Turkey has violated UN Resolutions by opening portions of occupied Cyprus to development, while providing security for the US withdrawal in Afghanistan and NATO’s eastern flank. How long can it sustain this Jekyll and Hyde act?
Turkey seems conflicted over which role it wants to play when it comes to its US, EU, and NATO allies. In June, Turkey offered to maintain its military presence in Afghanistan, currently consisting of a battalion of about 500 soldiers who secure and operate the military section of the Hamid Karzai International Airport in Kabul. Kabul airport is Afghanistan’s primary commercial airport. It also serves as a military base and is viewed as a critical piece of strategic infrastructure connecting Afghanistan to the rest of the world. Moreover, the airport is deemed critical to the logistical and security viability of the 600 US soldiers who are expected to remain in Kabul to secure the US embassy following the withdrawal of the US military mission in August. Turkey’s commitment to secure the airport is not free from risk. Indeed, it puts Turkey in the difficult position of souring decades of warm relations with the Afghan people, should the mission turn violent.
And earlier this month Turkey deployed a small Air Force detachment, consisting of four F-16 fighters and some 80 support personnel, to Malbork Air Base in northern Poland. This deployment, scheduled to last through mid-September, is Turkey’s second contribution to NATO’s Baltic Air Policing Mission. This posturing began in 2014 in response to Russia’s involvement in Crimea and the Donbass region of Ukraine. Ostensibly the deployment is designed to enhance cooperation and interoperability between Turkey and its NATO allies. The posture, in reality, is designed to deter Russian military aggression in the region.
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But Turkey’s status as a NATO ally of good standing is suspect of late. Last year, the US imposed sanctions on parts of Turkey’s military procurement network in retaliation for their purchase of S-400 surface-to-air missiles from Russia. Turkey’s ongoing support for Libyan rebels opposed to the internationally recognized government of that nation put it on a collision course with the French Navy, which attempted to interdict what they claimed to be an illegal Turkish arms shipment in violation of UN resolutions. And Turkey’s decision to delineate a maritime border with Libya, thereby expanding Turkey’s territorial claims in the eastern Mediterranean Sea, have put it at odds with the European Union, and other littoral nations of the Med, when it comes to divvying up the considerable oil and gas reserves believed to located beneath the waters.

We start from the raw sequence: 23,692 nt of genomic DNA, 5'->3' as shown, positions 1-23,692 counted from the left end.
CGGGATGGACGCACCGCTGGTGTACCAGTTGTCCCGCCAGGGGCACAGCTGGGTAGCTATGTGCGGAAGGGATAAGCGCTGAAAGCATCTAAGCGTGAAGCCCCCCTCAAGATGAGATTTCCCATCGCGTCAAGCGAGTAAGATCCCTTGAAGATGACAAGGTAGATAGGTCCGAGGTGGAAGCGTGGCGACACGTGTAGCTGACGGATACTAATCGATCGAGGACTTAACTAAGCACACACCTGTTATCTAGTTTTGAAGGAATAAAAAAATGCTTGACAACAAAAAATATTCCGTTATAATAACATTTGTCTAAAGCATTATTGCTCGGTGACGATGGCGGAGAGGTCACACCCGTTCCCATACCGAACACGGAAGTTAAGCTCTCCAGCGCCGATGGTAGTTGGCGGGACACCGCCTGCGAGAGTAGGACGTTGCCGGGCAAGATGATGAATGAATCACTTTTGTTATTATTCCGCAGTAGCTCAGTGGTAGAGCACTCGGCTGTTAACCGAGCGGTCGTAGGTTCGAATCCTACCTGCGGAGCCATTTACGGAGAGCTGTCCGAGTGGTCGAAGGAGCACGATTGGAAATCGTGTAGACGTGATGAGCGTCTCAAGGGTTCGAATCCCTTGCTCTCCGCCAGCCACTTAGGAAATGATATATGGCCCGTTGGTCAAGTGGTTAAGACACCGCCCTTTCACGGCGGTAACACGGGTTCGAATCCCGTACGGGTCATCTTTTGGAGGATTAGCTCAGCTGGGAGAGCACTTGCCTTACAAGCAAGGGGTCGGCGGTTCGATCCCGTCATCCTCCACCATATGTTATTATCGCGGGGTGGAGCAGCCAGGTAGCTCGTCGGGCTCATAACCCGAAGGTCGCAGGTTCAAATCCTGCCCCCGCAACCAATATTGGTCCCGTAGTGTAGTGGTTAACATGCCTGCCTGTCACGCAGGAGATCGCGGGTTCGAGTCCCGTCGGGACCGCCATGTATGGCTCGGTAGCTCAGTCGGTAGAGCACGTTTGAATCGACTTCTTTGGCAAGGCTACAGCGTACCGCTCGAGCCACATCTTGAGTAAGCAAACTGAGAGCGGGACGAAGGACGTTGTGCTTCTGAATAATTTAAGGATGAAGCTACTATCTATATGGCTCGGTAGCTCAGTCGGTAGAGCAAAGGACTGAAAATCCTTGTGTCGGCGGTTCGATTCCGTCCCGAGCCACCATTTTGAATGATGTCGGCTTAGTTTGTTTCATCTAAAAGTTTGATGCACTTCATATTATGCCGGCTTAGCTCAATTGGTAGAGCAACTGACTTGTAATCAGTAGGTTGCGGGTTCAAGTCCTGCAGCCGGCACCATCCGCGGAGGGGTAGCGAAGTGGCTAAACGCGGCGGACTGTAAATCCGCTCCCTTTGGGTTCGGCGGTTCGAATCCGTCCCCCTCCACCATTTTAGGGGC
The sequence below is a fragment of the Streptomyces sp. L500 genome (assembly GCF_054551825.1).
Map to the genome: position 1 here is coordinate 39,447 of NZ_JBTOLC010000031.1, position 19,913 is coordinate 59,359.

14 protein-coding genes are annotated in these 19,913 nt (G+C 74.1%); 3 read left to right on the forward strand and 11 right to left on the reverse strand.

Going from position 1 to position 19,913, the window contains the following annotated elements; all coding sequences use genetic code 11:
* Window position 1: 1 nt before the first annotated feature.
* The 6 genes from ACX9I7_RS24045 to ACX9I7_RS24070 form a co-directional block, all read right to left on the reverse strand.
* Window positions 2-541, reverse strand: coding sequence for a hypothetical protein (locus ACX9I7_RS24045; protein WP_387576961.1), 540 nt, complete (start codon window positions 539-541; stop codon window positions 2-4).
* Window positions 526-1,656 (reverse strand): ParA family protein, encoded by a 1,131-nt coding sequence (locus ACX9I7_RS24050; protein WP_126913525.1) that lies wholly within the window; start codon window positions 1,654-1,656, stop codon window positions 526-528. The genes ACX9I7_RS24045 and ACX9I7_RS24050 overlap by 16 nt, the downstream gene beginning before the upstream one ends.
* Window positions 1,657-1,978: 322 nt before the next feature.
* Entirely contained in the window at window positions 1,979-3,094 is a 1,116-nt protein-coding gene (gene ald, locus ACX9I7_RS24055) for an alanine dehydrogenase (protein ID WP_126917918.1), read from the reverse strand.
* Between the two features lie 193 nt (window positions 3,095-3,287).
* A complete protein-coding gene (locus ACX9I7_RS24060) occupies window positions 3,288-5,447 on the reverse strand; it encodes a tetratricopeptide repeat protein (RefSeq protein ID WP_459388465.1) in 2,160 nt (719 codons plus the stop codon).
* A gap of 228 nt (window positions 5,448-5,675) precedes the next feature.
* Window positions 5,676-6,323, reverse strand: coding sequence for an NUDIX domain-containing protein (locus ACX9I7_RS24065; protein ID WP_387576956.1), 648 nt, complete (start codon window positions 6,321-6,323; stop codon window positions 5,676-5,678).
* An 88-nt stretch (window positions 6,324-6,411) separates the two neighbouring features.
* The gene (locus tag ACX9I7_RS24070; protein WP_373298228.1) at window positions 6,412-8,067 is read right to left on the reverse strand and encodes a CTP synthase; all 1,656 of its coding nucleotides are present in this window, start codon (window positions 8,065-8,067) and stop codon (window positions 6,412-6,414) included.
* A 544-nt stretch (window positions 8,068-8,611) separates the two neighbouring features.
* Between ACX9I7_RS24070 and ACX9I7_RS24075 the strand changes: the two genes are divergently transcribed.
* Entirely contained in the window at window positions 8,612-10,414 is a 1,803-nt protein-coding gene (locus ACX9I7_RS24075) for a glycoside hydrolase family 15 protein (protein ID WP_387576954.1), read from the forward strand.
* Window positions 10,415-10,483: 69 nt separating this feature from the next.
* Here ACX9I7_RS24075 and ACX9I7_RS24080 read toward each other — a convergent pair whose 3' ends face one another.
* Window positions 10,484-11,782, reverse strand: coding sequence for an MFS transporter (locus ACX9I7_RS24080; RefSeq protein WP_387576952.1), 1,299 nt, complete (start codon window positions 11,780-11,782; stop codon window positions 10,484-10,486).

It is through this kaleidoscope of competing motivations and actions that Turkey’s most recent provocation, involving statements made by Turkish President Recep Erdogan during a recent visit to Nicosia, the divided capital of Cyprus, must be viewed and assessed. While in Nicosia to mark the 47th anniversary of the Turkish invasion and occupation of northern Cyprus, Erdogan announced that peace talks on the island could only take place between the “two states” which claim territory on the island, and that the involvement of the United Nations had, therefore, run its course.
Cyprus is divided between the majority-Greek, internationally recognized Republic of Cyprus (ROC) and the self-proclaimed, majority-Turkish Republic of Northern Cyprus (RNC), whose existence is recognized only by Turkey. Erdogan’s announcement was made during a controversial visit to the suburb of Varosha, part of the Cypriot city of Famagusta, which was occupied and sealed off by the Turkish military in July and August of 1974.
During his visit, Erdogan stated that he would seek to open Varosha to development by the RNC, an action which would violate existing UN resolutions calling for the negotiated reunification of occupied Cyprus. The Turkish efforts to reopen Varosha are the most recent in a series of events designed to enhance the independence of the RNC. Turkey has used the territorial claims of the RNC to assert its sovereignty over the energy-rich waters surrounding Cyprus, and by extension the eastern Mediterranean Sea. Earlier this month, Erdogan announced Turkey’s intention to continue its efforts to explore for oil and gas deposits in the region, despite firm opposition to those efforts by Greece, the EU, and the US.
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The Turkish actions regarding Cyprus come at a time when the security cooperation between the US and the ROC was expanding in the aftermath of the signing into law, in December 2019, of the Eastern Mediterranean Security and Energy Partnership Act of 2019, designed to counter what the US State Department branded “Russia’s malign influence in the region.” While there is little chance of Turkey and the US coming to blows over Cyprus, the Turkish actions only reinforce the impasse that took place during the June meeting of Erdogan and US President Joe Biden during the NATO summit, where the two leaders were unable to reach any common ground on the myriad issues that divide their two countries.
How long the Jekyll and Hyde nature of Turkish relations with the US, EU, and NATO can continue is anyone’s guess. But so long as the geopolitical interests of Turkey clash with its perceived role as a source of regional strength and security for NATO and the EU, then this complicated blend of friend and foe will continue to exist. This suggests that Turkey’s ability to irritate its regional partners through unilateral actions are, for the moment, offset by its strategic role in securing NATO’s volatile southern flank. But in this ever changing world, nothing lasts forever.
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